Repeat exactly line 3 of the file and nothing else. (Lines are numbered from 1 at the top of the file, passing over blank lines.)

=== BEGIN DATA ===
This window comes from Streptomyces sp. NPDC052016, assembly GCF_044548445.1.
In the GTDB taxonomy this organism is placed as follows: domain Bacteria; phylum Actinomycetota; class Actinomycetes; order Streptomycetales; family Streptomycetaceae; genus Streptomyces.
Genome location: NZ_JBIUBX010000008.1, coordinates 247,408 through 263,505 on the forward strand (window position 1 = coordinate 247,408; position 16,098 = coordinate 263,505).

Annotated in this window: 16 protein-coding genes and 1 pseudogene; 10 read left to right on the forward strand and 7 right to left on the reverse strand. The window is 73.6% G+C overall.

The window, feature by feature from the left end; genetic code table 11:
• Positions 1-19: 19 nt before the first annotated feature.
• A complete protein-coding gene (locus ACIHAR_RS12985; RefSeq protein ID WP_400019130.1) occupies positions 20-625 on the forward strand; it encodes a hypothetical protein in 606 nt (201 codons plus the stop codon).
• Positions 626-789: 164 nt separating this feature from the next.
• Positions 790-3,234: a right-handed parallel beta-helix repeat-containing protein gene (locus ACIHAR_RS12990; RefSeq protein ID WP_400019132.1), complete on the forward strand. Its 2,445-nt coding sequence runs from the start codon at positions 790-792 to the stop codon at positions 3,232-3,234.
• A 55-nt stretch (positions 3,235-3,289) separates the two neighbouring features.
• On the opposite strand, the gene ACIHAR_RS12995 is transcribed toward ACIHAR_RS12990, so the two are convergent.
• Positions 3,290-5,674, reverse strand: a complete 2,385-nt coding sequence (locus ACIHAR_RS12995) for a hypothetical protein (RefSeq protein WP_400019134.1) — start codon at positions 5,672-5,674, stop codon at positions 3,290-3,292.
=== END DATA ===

Genome location: NZ_JBIUBX010000008.1, coordinates 247,408 through 263,505 on the forward strand (window position 1 = coordinate 247,408; position 16,098 = coordinate 263,505).